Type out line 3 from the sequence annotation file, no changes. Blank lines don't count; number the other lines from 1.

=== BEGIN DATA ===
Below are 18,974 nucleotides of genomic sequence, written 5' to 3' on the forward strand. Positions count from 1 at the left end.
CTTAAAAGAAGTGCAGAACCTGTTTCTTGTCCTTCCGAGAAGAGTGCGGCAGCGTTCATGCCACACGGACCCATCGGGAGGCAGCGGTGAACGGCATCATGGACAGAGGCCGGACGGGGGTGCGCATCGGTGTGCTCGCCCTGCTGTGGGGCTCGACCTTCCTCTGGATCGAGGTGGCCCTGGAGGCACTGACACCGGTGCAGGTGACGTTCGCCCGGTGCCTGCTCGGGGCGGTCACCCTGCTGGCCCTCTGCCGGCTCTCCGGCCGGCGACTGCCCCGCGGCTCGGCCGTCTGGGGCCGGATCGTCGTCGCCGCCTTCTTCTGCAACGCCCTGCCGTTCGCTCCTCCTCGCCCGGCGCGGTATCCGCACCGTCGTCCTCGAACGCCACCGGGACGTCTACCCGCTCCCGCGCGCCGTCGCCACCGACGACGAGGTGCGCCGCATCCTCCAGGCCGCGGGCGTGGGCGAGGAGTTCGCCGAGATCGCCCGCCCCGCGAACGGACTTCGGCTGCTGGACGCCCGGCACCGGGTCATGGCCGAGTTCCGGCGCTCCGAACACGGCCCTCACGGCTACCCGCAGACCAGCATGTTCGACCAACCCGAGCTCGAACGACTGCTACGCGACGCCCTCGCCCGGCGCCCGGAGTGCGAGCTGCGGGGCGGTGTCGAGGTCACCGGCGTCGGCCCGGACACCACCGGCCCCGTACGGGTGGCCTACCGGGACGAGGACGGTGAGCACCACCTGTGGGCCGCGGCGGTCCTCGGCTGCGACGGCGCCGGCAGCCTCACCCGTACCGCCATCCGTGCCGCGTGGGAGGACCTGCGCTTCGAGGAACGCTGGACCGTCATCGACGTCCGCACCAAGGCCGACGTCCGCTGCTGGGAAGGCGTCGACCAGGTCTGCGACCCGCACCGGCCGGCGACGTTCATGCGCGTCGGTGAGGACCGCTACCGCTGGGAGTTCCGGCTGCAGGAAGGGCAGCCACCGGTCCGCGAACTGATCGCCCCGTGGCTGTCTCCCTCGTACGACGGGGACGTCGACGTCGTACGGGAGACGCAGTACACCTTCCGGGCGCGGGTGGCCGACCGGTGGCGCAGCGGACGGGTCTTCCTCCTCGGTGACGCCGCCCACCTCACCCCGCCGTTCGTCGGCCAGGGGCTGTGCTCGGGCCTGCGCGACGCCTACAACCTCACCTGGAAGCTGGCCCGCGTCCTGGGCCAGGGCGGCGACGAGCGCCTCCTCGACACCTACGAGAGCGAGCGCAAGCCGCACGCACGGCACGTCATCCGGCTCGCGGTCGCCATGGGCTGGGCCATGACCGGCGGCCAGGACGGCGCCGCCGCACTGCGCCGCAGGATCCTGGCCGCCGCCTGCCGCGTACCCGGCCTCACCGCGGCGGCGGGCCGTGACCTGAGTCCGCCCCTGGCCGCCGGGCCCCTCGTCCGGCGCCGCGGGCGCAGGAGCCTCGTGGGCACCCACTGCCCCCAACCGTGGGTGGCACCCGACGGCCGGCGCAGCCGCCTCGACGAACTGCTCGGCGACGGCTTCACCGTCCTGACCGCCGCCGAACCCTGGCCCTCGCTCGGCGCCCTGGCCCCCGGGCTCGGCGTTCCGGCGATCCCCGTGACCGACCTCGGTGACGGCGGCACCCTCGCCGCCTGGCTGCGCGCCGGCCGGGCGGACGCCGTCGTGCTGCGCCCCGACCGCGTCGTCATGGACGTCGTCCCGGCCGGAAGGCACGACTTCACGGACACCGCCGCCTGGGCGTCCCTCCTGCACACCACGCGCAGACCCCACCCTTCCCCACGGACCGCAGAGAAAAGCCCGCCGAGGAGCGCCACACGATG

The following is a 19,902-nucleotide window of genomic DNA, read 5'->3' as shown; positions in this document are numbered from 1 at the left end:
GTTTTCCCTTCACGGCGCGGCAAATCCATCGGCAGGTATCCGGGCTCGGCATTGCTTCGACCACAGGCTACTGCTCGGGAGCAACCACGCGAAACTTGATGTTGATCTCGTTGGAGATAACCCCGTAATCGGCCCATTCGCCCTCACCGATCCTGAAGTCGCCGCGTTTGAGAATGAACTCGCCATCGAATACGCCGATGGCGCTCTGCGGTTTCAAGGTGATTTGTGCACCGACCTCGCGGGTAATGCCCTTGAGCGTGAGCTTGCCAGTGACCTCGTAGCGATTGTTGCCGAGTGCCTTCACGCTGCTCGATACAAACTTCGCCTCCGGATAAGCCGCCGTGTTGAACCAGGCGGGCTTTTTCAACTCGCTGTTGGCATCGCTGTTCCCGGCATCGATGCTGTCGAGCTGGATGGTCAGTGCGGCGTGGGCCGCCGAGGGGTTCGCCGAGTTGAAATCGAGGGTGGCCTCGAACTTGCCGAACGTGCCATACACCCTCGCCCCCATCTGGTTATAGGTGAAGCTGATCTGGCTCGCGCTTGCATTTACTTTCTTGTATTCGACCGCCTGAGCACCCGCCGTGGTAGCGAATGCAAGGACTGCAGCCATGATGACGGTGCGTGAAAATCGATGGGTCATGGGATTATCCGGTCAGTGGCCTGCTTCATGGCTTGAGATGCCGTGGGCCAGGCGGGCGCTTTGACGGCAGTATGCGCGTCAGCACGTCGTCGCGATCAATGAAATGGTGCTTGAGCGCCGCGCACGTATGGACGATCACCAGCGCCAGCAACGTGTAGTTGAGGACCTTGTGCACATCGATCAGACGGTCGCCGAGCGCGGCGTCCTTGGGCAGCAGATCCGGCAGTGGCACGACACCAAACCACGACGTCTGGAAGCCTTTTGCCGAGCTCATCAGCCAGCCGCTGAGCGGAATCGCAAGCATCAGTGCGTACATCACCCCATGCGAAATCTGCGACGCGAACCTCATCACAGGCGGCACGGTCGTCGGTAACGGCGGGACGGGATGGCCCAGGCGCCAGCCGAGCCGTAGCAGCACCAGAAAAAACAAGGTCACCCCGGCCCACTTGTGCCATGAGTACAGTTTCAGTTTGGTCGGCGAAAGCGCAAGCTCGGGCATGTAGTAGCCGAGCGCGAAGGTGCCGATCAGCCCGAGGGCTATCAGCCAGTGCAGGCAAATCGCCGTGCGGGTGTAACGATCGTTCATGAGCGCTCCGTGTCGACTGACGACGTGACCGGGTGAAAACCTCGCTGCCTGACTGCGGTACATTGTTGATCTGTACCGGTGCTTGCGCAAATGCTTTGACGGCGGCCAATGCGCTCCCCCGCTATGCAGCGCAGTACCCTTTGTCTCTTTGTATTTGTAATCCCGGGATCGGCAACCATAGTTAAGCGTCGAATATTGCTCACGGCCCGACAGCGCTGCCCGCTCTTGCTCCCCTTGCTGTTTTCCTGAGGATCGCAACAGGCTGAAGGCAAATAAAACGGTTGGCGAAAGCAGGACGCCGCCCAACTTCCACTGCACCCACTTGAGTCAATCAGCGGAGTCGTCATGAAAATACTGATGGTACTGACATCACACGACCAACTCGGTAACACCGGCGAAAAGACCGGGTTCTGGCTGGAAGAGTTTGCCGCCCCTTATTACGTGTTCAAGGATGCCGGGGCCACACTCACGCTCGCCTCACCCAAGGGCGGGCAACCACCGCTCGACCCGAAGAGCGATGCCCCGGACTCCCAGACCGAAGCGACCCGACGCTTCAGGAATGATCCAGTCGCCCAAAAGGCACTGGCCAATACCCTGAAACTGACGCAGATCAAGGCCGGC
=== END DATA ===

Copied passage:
The following is a 19,902-nucleotide window of genomic DNA, read 5'->3' as shown; positions in this document are numbered from 1 at the left end: